Compassionate Euthanasia

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Yes…grab your tissues. Especially if you have been through this yourself. Have you and your buddy been best friends ’til the very end? Whether you have many years together or just a short time, the decision to let your beloved pet go is absolutely heart-wrenching. Having the option of compassionate euthanasia for pets can feel like a double-edged sword. On one hand, it lets them go with dignity and without pain or panic, surrounded by people who love them. It’s a kindness and a gift, the ultimate thing a person can do for a pet who has given them so much love. On the other, the responsibility is a heavy one- knowing that it’s your decision to make. Holding your best friend’s death in your hands. How do you know when the time is right? 

I’ve heard it said many times that it’s better to make the decision too early than too late. Your pet doesn’t have any existential dread. They don’t fear death or worry about an afterlife. Saying goodbye when there’s still some quality of life left spares them the pain and anxiety of a slow death. 

Still, though, I’ve often fervently wished I could ask my pet’s opinion on the subject. 

It’s a decision I’ve made numerous times over the years of rescue and there’s no one roadmap. I still find myself questioning whether it’s the right time and the right decision right up til the end. Every death is different. Some are long, while some are sudden. Sometimes, it’s clear that it’s time. Some come with terminal diagnoses that allow you to prepare and to know, when the quality of life starts to decline, what that signals. Sometimes, there are human factors that come into the decision, such as treatment cost or the family’s ability to accommodate a pet’s changing needs. 

And each individual pet has their own signals and tolerance point. For some dogs, becoming incontinent is terribly distressing. Others hardly seem to notice. Some animals are finicky from birth and if they don’t want to eat or take treats, it’s just a standard Thursday. For others, it’s a sign of a serious problem. My most recent goodbye was a feral cat who told me it was time by approaching me and laying his head in my hand. For my other cat, that’s an everyday thing. For this one, he had never done it before and it was a significant and clear signal that he was in pain and trusted me to help.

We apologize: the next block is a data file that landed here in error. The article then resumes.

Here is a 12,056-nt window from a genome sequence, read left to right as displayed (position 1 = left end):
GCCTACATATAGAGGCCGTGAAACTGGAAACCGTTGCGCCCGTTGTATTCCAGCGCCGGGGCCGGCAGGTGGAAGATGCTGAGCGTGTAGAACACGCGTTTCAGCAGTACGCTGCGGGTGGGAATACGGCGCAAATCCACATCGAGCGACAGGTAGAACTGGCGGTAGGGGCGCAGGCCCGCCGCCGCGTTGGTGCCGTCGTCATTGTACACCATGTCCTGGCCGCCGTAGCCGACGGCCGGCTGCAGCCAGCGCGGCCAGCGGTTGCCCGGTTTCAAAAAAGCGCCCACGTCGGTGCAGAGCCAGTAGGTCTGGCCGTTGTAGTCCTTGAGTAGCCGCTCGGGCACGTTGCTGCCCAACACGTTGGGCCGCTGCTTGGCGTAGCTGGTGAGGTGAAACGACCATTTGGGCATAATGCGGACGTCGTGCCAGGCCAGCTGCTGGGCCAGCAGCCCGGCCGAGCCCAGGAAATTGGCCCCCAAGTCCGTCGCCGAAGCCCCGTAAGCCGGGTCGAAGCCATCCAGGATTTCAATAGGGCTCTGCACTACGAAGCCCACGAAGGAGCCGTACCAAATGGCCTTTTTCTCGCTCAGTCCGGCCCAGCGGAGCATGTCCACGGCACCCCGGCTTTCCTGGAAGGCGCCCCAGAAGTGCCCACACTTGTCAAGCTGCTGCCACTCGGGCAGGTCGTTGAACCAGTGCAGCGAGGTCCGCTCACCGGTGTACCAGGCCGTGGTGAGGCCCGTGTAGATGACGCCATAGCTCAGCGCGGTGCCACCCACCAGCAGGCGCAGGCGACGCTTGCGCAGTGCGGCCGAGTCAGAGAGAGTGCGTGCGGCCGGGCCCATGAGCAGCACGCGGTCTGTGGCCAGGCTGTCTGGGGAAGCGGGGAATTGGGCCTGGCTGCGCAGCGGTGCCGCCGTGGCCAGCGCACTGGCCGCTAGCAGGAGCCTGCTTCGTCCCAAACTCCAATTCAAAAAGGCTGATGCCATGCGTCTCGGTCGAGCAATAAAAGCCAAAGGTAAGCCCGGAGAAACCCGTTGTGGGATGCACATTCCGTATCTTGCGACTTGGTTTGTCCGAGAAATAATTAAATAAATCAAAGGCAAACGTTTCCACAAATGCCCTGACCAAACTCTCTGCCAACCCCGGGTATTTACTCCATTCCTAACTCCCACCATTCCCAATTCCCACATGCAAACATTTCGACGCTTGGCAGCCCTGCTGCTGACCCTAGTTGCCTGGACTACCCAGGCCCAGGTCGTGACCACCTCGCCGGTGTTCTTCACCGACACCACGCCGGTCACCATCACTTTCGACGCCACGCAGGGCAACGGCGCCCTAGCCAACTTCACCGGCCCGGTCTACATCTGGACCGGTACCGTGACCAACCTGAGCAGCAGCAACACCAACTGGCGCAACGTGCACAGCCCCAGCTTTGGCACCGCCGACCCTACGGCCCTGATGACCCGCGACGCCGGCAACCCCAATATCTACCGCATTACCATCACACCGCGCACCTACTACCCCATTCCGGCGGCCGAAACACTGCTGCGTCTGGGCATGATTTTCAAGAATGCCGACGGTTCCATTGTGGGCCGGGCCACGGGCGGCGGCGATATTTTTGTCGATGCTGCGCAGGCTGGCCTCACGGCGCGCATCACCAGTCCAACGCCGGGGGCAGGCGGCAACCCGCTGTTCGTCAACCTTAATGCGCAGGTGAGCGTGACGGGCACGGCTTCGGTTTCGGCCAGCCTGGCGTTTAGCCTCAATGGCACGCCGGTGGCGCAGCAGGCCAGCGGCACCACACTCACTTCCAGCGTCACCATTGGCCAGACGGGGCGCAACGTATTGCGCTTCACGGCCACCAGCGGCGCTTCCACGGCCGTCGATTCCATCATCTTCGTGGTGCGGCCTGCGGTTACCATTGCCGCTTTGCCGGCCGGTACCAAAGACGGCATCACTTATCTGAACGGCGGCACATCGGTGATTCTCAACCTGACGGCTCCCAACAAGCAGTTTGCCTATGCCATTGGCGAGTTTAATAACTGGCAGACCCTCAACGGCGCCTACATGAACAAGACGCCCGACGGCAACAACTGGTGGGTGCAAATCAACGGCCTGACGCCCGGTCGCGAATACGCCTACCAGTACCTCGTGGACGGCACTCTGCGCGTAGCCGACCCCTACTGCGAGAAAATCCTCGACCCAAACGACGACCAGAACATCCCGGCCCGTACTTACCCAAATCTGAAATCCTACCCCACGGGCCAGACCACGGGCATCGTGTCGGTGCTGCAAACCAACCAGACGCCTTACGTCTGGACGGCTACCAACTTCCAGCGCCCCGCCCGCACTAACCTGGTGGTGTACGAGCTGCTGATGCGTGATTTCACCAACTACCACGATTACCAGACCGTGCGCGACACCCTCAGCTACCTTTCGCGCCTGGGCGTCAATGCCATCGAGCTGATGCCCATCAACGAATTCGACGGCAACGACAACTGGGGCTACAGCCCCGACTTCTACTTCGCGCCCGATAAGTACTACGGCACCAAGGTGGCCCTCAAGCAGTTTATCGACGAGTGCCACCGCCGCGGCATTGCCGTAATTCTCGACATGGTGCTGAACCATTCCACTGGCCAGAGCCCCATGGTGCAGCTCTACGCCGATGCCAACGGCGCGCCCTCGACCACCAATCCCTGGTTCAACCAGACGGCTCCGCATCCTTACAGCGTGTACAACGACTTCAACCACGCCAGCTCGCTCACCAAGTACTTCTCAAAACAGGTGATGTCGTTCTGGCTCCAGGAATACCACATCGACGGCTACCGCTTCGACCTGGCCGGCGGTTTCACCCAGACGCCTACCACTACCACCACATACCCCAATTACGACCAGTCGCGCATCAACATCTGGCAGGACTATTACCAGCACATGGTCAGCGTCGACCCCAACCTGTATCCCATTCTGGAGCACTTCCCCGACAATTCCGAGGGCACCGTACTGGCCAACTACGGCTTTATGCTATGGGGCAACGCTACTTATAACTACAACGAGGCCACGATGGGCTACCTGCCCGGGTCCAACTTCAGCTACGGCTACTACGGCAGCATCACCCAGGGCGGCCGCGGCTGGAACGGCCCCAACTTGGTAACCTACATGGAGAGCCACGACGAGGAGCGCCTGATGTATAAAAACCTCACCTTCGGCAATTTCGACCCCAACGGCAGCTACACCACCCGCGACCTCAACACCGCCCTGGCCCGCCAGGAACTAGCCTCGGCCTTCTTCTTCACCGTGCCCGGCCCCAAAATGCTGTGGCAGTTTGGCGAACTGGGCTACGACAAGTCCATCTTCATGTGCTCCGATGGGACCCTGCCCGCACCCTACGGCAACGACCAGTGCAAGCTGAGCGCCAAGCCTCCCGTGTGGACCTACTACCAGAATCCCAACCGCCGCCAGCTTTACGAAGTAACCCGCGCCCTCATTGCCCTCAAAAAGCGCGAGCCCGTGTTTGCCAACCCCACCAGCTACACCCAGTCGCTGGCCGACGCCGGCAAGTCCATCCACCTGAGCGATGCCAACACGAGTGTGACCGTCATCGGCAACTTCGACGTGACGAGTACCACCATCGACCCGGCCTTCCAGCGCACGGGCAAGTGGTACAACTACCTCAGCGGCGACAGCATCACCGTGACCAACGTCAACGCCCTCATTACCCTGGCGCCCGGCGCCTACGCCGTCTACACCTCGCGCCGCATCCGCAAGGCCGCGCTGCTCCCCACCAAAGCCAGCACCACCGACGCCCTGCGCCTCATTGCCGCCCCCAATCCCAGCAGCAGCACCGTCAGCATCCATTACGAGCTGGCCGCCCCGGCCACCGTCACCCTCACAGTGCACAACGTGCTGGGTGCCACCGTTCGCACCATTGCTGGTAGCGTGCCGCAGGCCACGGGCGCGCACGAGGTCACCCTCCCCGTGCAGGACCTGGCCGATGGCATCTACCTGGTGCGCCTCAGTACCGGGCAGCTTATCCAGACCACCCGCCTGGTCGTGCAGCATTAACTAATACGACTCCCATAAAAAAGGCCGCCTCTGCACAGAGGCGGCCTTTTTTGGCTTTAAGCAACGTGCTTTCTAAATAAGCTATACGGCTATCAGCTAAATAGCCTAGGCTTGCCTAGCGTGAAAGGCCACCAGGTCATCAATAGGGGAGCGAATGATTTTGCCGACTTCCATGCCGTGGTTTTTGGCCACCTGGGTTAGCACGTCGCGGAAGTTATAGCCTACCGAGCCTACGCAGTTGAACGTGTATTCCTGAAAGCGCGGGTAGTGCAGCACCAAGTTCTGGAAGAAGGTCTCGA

While there is no good roadmap, there are guidelines that can help you make the decision. One is to think of your pet’s three favorite things in life. When they no longer enjoy two of them, it’s time. So if they’re still eating, but no longer want to go for walks or play ball, it’s a sign that their quality of life has declined in major and tangible ways and it may be best to consider letting them go before they can no longer enjoy a goodbye bacon cheeseburger. 

Another good guideline is the Villalobos Quality of Life Scale, published by hospice veterinarian Dr. Alice Villalobos. This is also known as the HHHHHMM scale and looks at seven factors: hurt, hunger, hydration, hygiene, happiness, mobility, and “more good days than bad.” 

Hurt: is your pet in physical pain that can no longer be adequately managed? It can be hard to tell, but signs of a painful pet include loss of interest in physical activity, excessive grooming/licking, objecting to being handled (e.g. growling, snapping, or flinching when they’re picked up or touched in certain places), and excessive panting. 

Hunger: Is your pet still eating as normal? Has their appetite declined? Are they unwilling to eat anything but treats or “special” foods, such as wet food, baby food, or human food?